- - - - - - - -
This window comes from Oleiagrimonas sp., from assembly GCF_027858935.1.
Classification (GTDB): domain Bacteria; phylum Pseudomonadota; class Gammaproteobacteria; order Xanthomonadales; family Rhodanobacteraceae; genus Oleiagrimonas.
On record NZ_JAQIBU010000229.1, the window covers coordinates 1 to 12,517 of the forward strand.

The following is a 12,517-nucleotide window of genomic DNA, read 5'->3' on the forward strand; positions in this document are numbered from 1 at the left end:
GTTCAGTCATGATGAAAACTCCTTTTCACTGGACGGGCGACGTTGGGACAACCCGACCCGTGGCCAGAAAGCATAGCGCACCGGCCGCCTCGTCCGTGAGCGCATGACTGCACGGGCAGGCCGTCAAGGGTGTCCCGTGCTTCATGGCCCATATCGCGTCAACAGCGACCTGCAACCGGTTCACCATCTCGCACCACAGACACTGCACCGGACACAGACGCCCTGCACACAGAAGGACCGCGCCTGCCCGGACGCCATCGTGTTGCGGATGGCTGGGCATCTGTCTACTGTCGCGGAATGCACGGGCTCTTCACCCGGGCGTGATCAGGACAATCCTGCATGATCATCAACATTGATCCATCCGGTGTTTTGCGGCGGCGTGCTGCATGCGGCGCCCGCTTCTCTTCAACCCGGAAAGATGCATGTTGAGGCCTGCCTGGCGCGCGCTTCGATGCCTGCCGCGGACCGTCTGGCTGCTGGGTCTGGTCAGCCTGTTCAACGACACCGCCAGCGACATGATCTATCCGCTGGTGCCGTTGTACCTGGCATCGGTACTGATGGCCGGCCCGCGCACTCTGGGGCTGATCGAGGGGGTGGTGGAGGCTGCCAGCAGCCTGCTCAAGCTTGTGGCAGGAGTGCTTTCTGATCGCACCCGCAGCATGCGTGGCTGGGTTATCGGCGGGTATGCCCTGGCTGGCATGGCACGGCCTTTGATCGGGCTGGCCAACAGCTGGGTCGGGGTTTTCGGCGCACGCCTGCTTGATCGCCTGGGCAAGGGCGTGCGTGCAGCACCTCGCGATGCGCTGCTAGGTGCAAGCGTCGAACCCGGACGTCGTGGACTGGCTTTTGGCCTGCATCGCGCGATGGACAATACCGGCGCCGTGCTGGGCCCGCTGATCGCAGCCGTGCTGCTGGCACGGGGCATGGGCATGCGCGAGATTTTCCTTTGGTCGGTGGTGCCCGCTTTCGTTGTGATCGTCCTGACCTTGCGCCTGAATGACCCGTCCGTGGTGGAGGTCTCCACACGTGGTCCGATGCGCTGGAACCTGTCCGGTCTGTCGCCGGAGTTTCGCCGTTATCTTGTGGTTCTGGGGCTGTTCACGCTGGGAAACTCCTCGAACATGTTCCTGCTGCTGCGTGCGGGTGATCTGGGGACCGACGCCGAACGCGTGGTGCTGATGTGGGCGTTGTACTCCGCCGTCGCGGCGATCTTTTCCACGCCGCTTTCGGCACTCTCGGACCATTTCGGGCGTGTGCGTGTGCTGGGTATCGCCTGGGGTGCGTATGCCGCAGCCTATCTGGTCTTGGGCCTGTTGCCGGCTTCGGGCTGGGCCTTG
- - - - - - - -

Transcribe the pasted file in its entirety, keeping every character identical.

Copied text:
This window comes from Oleiagrimonas sp., from assembly GCF_027858935.1.
Classification (GTDB): domain Bacteria; phylum Pseudomonadota; class Gammaproteobacteria; order Xanthomonadales; family Rhodanobacteraceae; genus Oleiagrimonas.
On record NZ_JAQIBU010000229.1, the window covers coordinates 1 to 12,517 of the forward strand.

The following is a 12,517-nucleotide window of genomic DNA, read 5'->3' on the forward strand; positions in this document are numbered from 1 at the left end:
GTTCAGTCATGATGAAAACTCCTTTTCACTGGACGGGCGACGTTGGGACAACCCGACCCGTGGCCAGAAAGCATAGCGCACCGGCCGCCTCGTCCGTGAGCGCATGACTGCACGGGCAGGCCGTCAAGGGTGTCCCGTGCTTCATGGCCCATATCGCGTCAACAGCGACCTGCAACCGGTTCACCATCTCGCACCACAGACACTGCACCGGACACAGACGCCCTGCACACAGAAGGACCGCGCCTGCCCGGACGCCATCGTGTTGCGGATGGCTGGGCATCTGTCTACTGTCGCGGAATGCACGGGCTCTTCACCCGGGCGTGATCAGGACAATCCTGCATGATCATCAACATTGATCCATCCGGTGTTTTGCGGCGGCGTGCTGCATGCGGCGCCCGCTTCTCTTCAACCCGGAAAGATGCATGTTGAGGCCTGCCTGGCGCGCGCTTCGATGCCTGCCGCGGACCGTCTGGCTGCTGGGTCTGGTCAGCCTGTTCAACGACACCGCCAGCGACATGATCTATCCGCTGGTGCCGTTGTACCTGGCATCGGTACTGATGGCCGGCCCGCGCACTCTGGGGCTGATCGAGGGGGTGGTGGAGGCTGCCAGCAGCCTGCTCAAGCTTGTGGCAGGAGTGCTTTCTGATCGCACCCGCAGCATGCGTGGCTGGGTTATCGGCGGGTATGCCCTGGCTGGCATGGCACGGCCTTTGATCGGGCTGGCCAACAGCTGGGTCGGGGTTTTCGGCGCACGCCTGCTTGATCGCCTGGGCAAGGGCGTGCGTGCAGCACCTCGCGATGCGCTGCTAGGTGCAAGCGTCGAACCCGGACGTCGTGGACTGGCTTTTGGCCTGCATCGCGCGATGGACAATACCGGCGCCGTGCTGGGCCCGCTGATCGCAGCCGTGCTGCTGGCACGGGGCATGGGCATGCGCGAGATTTTCCTTTGGTCGGTGGTGCCCGCTTTCGTTGTGATCGTCCTGACCTTGCGCCTGAATGACCCGTCCGTGGTGGAGGTCTCCACACGTGGTCCGATGCGCTGGAACCTGTCCGGTCTGTCGCCGGAGTTTCGCCGTTATCTTGTGGTTCTGGGGCTGTTCACGCTGGGAAACTCCTCGAACATGTTCCTGCTGCTGCGTGCGGGTGATCTGGGGACCGACGCCGAACGCGTGGTGCTGATGTGGGCGTTGTACTCCGCCGTCGCGGCGATCTTTTCCACGCCGCTTTCGGCACTCTCGGACCATTTCGGGCGTGTGCGTGTGCTGGGTATCGCCTGGGGTGCGTATGCCGCAGCCTATCTGGTCTTGGGCCTGTTGCCGGCTTCGGGCTGGGCCTTG